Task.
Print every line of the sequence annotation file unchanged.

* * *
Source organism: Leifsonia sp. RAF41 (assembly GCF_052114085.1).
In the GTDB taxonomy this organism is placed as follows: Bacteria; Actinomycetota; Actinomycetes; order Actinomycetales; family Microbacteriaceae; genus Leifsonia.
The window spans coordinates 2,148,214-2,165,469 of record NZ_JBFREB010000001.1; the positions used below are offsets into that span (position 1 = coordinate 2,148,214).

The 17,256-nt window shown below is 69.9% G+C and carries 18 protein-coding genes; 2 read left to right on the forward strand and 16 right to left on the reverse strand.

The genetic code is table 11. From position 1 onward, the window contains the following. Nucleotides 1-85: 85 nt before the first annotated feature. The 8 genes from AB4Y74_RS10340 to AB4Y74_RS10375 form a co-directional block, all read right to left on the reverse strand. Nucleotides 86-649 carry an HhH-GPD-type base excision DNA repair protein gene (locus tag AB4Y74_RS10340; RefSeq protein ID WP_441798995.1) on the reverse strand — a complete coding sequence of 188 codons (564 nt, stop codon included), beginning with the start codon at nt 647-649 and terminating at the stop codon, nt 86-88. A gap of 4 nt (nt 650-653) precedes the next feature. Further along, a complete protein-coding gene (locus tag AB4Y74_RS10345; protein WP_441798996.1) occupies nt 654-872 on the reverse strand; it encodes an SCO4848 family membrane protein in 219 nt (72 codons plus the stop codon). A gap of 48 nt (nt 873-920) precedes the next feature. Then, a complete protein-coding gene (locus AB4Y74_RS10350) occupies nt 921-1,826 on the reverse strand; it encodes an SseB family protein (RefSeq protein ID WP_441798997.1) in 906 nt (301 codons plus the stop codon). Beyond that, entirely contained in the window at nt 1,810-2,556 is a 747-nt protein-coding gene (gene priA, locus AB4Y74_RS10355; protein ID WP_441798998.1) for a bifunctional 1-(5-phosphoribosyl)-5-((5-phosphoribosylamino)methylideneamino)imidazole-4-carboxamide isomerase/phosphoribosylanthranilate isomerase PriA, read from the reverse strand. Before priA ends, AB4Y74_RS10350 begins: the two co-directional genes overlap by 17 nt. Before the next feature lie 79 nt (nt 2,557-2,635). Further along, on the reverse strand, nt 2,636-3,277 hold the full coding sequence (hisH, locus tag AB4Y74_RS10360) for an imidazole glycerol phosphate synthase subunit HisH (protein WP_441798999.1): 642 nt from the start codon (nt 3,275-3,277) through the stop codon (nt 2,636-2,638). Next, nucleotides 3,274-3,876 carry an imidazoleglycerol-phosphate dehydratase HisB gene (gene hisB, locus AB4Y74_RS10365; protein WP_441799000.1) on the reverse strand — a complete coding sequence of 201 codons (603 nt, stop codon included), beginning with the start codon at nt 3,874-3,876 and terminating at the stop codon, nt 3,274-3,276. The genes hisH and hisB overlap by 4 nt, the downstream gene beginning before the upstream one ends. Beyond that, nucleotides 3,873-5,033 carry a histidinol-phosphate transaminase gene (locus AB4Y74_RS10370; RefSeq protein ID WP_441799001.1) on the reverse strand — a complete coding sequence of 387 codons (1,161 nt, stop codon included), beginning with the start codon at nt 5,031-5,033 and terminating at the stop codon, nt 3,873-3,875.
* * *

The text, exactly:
Source organism: Leifsonia sp. RAF41 (assembly GCF_052114085.1).
In the GTDB taxonomy this organism is placed as follows: Bacteria; Actinomycetota; Actinomycetes; order Actinomycetales; family Microbacteriaceae; genus Leifsonia.
The window spans coordinates 2,148,214-2,165,469 of record NZ_JBFREB010000001.1; the positions used below are offsets into that span (position 1 = coordinate 2,148,214).

The 17,256-nt window shown below is 69.9% G+C and carries 18 protein-coding genes; 2 read left to right on the forward strand and 16 right to left on the reverse strand.

The genetic code is table 11. From position 1 onward, the window contains the following. Nucleotides 1-85: 85 nt before the first annotated feature. The 8 genes from AB4Y74_RS10340 to AB4Y74_RS10375 form a co-directional block, all read right to left on the reverse strand. Nucleotides 86-649 carry an HhH-GPD-type base excision DNA repair protein gene (locus tag AB4Y74_RS10340; RefSeq protein ID WP_441798995.1) on the reverse strand — a complete coding sequence of 188 codons (564 nt, stop codon included), beginning with the start codon at nt 647-649 and terminating at the stop codon, nt 86-88. A gap of 4 nt (nt 650-653) precedes the next feature. Further along, a complete protein-coding gene (locus tag AB4Y74_RS10345; protein WP_441798996.1) occupies nt 654-872 on the reverse strand; it encodes an SCO4848 family membrane protein in 219 nt (72 codons plus the stop codon). A gap of 48 nt (nt 873-920) precedes the next feature. Then, a complete protein-coding gene (locus AB4Y74_RS10350) occupies nt 921-1,826 on the reverse strand; it encodes an SseB family protein (RefSeq protein ID WP_441798997.1) in 906 nt (301 codons plus the stop codon). Beyond that, entirely contained in the window at nt 1,810-2,556 is a 747-nt protein-coding gene (gene priA, locus AB4Y74_RS10355; protein ID WP_441798998.1) for a bifunctional 1-(5-phosphoribosyl)-5-((5-phosphoribosylamino)methylideneamino)imidazole-4-carboxamide isomerase/phosphoribosylanthranilate isomerase PriA, read from the reverse strand. Before priA ends, AB4Y74_RS10350 begins: the two co-directional genes overlap by 17 nt. Before the next feature lie 79 nt (nt 2,557-2,635). Further along, on the reverse strand, nt 2,636-3,277 hold the full coding sequence (hisH, locus tag AB4Y74_RS10360) for an imidazole glycerol phosphate synthase subunit HisH (protein WP_441798999.1): 642 nt from the start codon (nt 3,275-3,277) through the stop codon (nt 2,636-2,638). Next, nucleotides 3,274-3,876 carry an imidazoleglycerol-phosphate dehydratase HisB gene (gene hisB, locus AB4Y74_RS10365; protein WP_441799000.1) on the reverse strand — a complete coding sequence of 201 codons (603 nt, stop codon included), beginning with the start codon at nt 3,874-3,876 and terminating at the stop codon, nt 3,274-3,276. The genes hisH and hisB overlap by 4 nt, the downstream gene beginning before the upstream one ends. Beyond that, nucleotides 3,873-5,033 carry a histidinol-phosphate transaminase gene (locus AB4Y74_RS10370; RefSeq protein ID WP_441799001.1) on the reverse strand — a complete coding sequence of 387 codons (1,161 nt, stop codon included), beginning with the start codon at nt 5,031-5,033 and terminating at the stop codon, nt 3,873-3,875.